As automobile manufacturers and operators look for ways to improve fuel economy and freight efficiency, lightweighting tops the list.
Investing in lightweighting is an attractive and economical alternative to adding new equipment, potentially saving fleets nearly $1 million over five years, according to a recent “Confidence Report on Lightweighting” by Trucking Efficiency, an initiative of the North American Council for Freight Efficiency (NACFE) and the Carbon War Room (CWR) that aims to double the efficiency of the North American trucking fleet.
“When lightweighting is looked at not only in terms of better fuel economy but also [in terms of] improved freight efficiency, it makes sense in a wide variety of applications,” says Mike Roeth, operation lead at Trucking Efficiency.
One technology with a proven track record of helping original equipment manufacturers (OEMs) achieve lightweighting goals in vehicles of all types is aluminum, the study says. Research conducted by Ricardo Consulting Engineers has shown that an “aluminum-intensive” Class 8 commercial tractor-trailer can reduce vehicle weight by 3,300 pounds. For every 10 percent of weight reduction, up to a 5.5 percent improvement in fuel economy is possible, according to the report. The study also found that substituting the nation’s fleet of Class 8 tractor-trailers with aluminum-intensive models would save 9.3 million tons of carbon dioxide annually.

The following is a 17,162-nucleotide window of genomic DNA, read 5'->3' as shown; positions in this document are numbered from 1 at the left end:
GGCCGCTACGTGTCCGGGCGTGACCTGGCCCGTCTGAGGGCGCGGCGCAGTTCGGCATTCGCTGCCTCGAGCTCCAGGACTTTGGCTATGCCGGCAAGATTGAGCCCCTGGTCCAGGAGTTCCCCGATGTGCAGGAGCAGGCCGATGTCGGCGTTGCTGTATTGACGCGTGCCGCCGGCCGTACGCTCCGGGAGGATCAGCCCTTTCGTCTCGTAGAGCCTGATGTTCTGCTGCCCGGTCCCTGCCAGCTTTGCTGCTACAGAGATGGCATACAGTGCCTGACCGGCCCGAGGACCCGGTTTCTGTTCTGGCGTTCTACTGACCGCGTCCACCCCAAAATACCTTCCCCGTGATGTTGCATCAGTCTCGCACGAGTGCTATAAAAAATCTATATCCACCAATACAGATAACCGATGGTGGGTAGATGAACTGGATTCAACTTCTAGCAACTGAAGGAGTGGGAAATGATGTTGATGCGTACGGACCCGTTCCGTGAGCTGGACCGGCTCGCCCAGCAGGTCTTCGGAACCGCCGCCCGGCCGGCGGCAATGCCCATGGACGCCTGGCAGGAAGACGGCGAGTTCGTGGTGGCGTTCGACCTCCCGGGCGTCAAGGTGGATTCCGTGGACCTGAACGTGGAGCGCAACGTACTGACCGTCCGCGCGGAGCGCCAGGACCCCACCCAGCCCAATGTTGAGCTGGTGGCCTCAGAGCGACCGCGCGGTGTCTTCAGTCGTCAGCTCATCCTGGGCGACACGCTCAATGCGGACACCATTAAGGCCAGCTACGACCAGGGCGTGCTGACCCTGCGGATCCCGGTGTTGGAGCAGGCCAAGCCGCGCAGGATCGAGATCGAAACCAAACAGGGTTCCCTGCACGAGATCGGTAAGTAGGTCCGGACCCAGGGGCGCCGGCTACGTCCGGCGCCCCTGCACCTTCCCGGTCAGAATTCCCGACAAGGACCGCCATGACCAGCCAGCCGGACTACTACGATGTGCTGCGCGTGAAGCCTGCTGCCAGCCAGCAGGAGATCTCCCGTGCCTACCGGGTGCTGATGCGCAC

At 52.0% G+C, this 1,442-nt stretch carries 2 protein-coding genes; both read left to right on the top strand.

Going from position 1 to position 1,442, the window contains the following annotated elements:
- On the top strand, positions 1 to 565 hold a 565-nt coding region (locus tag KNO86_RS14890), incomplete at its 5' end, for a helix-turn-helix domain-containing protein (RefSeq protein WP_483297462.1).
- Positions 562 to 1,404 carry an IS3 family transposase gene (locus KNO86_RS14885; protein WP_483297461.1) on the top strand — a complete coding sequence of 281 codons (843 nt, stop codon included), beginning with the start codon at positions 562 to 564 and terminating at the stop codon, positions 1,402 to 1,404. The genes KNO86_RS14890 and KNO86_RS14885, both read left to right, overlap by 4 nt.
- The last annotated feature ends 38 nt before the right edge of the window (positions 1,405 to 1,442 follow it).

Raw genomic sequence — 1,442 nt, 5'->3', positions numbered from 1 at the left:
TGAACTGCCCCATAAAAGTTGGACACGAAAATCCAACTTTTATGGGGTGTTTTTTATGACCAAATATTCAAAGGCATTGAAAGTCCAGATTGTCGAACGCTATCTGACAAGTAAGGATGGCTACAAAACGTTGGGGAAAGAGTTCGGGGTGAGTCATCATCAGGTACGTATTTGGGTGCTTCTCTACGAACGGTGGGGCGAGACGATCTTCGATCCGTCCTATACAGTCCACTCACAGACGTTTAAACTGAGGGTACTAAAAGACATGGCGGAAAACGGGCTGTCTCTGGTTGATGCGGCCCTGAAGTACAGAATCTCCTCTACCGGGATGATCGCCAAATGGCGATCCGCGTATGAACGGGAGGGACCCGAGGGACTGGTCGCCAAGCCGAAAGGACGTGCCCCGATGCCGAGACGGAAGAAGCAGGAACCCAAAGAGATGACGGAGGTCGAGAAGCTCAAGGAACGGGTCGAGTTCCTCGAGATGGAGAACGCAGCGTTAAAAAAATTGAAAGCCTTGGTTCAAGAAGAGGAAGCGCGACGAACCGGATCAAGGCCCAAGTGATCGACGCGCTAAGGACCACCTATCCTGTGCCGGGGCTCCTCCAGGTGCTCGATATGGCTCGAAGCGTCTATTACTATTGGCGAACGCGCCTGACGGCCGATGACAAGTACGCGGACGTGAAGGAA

“Aluminum is well-positioned to help move the nation’s freight more efficiently and effectively by providing lightweight solutions in a variety of applications across the heavy- and medium-duty truck markets,” says Heidi Brock, president and CEO of the Aluminum Association, Arlington, Virginia. “With the pending proposal from EPA (U.S. Environmental Protection Agency) to tighten the emissions profile of the heavy-duty truck and trailer market, this report shows how lightweighting with aluminum can be part of the fuel-and-freight-efficiency solution.”
The need to trim vehicle weight stems from a variety of factors, the study identifies. Emissions regulations, fuel economy features and driver amenities all have added an average of 1,000 pounds to the average tractor over the past decade. As expectations of more pallets per trailer and denser freight, fuel costs and number of weight restrictions rise, lightweighting becomes an increasingly attractive solution, according to the report.
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